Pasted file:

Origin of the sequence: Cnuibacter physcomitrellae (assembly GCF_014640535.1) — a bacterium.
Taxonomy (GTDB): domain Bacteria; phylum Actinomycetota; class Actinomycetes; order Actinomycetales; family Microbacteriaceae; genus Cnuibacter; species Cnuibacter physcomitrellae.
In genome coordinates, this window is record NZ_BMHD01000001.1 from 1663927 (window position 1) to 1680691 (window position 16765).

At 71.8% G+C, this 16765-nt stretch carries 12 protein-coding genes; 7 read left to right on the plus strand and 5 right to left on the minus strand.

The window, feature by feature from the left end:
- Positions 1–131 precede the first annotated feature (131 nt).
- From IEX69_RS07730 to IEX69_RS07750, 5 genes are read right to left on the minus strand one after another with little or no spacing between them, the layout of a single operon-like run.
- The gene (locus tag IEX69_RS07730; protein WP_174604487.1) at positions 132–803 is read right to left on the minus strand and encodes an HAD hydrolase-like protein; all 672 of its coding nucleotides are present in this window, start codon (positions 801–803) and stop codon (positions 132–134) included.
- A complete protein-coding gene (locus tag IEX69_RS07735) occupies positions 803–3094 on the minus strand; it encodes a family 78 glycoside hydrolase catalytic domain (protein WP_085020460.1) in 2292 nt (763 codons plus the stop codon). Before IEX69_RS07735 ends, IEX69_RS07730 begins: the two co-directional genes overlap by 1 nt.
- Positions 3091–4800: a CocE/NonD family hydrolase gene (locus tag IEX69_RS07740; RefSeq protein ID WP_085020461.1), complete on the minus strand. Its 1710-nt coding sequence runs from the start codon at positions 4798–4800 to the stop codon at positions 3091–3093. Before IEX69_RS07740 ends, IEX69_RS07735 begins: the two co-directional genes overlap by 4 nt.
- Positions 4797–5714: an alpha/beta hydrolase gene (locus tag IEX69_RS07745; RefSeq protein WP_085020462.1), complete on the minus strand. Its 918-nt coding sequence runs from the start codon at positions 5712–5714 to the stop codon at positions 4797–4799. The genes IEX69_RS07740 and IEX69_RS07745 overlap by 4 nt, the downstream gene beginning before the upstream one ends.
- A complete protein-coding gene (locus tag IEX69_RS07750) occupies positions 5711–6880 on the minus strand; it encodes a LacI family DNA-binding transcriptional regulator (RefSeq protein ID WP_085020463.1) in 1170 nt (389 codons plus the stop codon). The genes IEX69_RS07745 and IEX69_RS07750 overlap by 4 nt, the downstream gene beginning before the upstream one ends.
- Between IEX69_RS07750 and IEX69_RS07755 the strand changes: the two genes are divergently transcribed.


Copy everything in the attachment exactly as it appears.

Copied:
Origin of the sequence: Cnuibacter physcomitrellae (assembly GCF_014640535.1) — a bacterium.
Taxonomy (GTDB): domain Bacteria; phylum Actinomycetota; class Actinomycetes; order Actinomycetales; family Microbacteriaceae; genus Cnuibacter; species Cnuibacter physcomitrellae.
In genome coordinates, this window is record NZ_BMHD01000001.1 from 1663927 (window position 1) to 1680691 (window position 16765).

At 71.8% G+C, this 16765-nt stretch carries 12 protein-coding genes; 7 read left to right on the plus strand and 5 right to left on the minus strand.

The window, feature by feature from the left end:
- Positions 1–131 precede the first annotated feature (131 nt).
- From IEX69_RS07730 to IEX69_RS07750, 5 genes are read right to left on the minus strand one after another with little or no spacing between them, the layout of a single operon-like run.
- The gene (locus tag IEX69_RS07730; protein WP_174604487.1) at positions 132–803 is read right to left on the minus strand and encodes an HAD hydrolase-like protein; all 672 of its coding nucleotides are present in this window, start codon (positions 801–803) and stop codon (positions 132–134) included.
- A complete protein-coding gene (locus tag IEX69_RS07735) occupies positions 803–3094 on the minus strand; it encodes a family 78 glycoside hydrolase catalytic domain (protein WP_085020460.1) in 2292 nt (763 codons plus the stop codon). Before IEX69_RS07735 ends, IEX69_RS07730 begins: the two co-directional genes overlap by 1 nt.
- Positions 3091–4800: a CocE/NonD family hydrolase gene (locus tag IEX69_RS07740; RefSeq protein ID WP_085020461.1), complete on the minus strand. Its 1710-nt coding sequence runs from the start codon at positions 4798–4800 to the stop codon at positions 3091–3093. Before IEX69_RS07740 ends, IEX69_RS07735 begins: the two co-directional genes overlap by 4 nt.
- Positions 4797–5714: an alpha/beta hydrolase gene (locus tag IEX69_RS07745; RefSeq protein WP_085020462.1), complete on the minus strand. Its 918-nt coding sequence runs from the start codon at positions 5712–5714 to the stop codon at positions 4797–4799. The genes IEX69_RS07740 and IEX69_RS07745 overlap by 4 nt, the downstream gene beginning before the upstream one ends.
- A complete protein-coding gene (locus tag IEX69_RS07750) occupies positions 5711–6880 on the minus strand; it encodes a LacI family DNA-binding transcriptional regulator (RefSeq protein ID WP_085020463.1) in 1170 nt (389 codons plus the stop codon). The genes IEX69_RS07745 and IEX69_RS07750 overlap by 4 nt, the downstream gene beginning before the upstream one ends.
- Between IEX69_RS07750 and IEX69_RS07755 the strand changes: the two genes are divergently transcribed.